From 1988 to 1999, the China Mint authorized a series of coins in platinum, silver, and gold, to be produced. These coins honor the Chinese Zodiac, and each coin design features the animal of that year. In 1996, the Year of the Rat, the coins feature the rat on one side and the National Emblem of China on the other side. All of the renderings featured on these coins were created by Chinese artists.
This coin is the Year of the Rat coin. It is 99.95% pure platinum, and bears the face value of 100 yuan. The specifications of the coin appear on the side featuring the rat: “.9995 Pt, one ounce of Pure Platinum.” This side also shows the denomination. On the obverse, one can see the characters representing, “The People’s Republic of China,” and the inscription of the year, 1996. In 1996, 300 of these coins were created.
The National Emblem of China was developed in 1950 directly after the end of the revolution. The Emblem features the Tiananmen Gate, or the Gate of Heavenly Peace. This Gate is located in Beijing and leads to the Forbidden City. In the Emblem, the gate is surrounded by bunches of wheat and rice, the fuel of Mao’s revolution. Five stars appear above the gate. The largest star is the Communist Party, while the four remaining stars are the people of China in their different class systems. Together, these symbols pay homage both to Imperial China and contemporary Communist China.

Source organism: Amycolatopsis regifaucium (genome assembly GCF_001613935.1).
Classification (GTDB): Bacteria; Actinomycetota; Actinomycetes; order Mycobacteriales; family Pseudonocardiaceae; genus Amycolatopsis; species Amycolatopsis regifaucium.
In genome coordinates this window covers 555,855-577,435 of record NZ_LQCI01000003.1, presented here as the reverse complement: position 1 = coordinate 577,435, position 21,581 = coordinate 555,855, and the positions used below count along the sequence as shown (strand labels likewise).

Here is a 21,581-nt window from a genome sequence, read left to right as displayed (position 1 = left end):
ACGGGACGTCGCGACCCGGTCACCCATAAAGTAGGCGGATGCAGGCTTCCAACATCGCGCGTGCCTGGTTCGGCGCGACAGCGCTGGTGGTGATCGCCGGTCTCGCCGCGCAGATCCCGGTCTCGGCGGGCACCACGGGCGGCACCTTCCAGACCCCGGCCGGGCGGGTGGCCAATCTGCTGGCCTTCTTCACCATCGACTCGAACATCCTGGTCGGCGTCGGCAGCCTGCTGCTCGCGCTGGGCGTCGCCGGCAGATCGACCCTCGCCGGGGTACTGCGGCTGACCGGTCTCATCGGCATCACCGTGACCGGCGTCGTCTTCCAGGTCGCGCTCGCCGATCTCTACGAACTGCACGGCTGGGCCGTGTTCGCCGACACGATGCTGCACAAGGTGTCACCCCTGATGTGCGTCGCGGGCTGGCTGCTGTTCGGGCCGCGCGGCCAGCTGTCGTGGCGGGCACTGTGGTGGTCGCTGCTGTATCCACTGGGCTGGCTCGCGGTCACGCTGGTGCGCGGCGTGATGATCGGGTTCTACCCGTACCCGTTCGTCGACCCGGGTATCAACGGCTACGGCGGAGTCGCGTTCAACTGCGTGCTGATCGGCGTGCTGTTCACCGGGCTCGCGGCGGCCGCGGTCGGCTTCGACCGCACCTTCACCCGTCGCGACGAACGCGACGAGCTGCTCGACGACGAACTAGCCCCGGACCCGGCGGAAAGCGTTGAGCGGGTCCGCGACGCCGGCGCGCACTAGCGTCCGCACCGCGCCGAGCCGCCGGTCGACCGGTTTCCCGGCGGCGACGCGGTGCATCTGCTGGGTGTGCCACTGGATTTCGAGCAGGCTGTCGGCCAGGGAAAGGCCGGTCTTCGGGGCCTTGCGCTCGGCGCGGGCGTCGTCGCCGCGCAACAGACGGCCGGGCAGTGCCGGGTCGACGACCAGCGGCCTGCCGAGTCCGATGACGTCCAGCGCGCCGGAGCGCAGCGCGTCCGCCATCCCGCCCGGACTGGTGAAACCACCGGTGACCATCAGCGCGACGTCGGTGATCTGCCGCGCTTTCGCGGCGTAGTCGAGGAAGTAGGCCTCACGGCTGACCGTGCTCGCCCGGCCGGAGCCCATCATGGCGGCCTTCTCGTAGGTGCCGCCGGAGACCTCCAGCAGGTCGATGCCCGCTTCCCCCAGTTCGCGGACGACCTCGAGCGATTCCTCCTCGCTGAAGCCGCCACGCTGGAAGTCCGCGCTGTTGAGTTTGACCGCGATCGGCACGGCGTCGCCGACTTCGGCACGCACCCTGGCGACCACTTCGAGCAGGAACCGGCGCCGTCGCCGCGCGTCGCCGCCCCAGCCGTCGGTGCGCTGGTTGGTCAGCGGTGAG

On the reverse face of the coin, one can see the painting “Old Rat with an Oil Lamp,” created by Qi Bashi. Qi was a renowned artist who lived in China between 1864 and 1957. His distinctive painting style features strong brush strokes and the use of watercolor. He also uses delicate detailing and intricacy. Qi used primarily Chinese techniques for his paintings, unlike many of the other famed artists of his time, who combined Western technique with Chinese technique. The copy of the painting shown is of a rat perched on its back legs, glancing at the flame of a lamp. One can see the detail that Qi employed in the small, delicate features of the rat.
Unlike the negative thoughts of the rat in Western culture, in China, the rat is revered as a leader and pioneer. Those born in the Year of the Rat are thought to be shrewd, meticulous, capable and intense. The weaknesses of this sign are thought to be duplicity, criticism, ruthlessness and intolerance. Overall, the rat is a very strong animal in the Chinese Zodiac and is revered for its potential as a victorious ruler, driven by the desire for validation and achievement.
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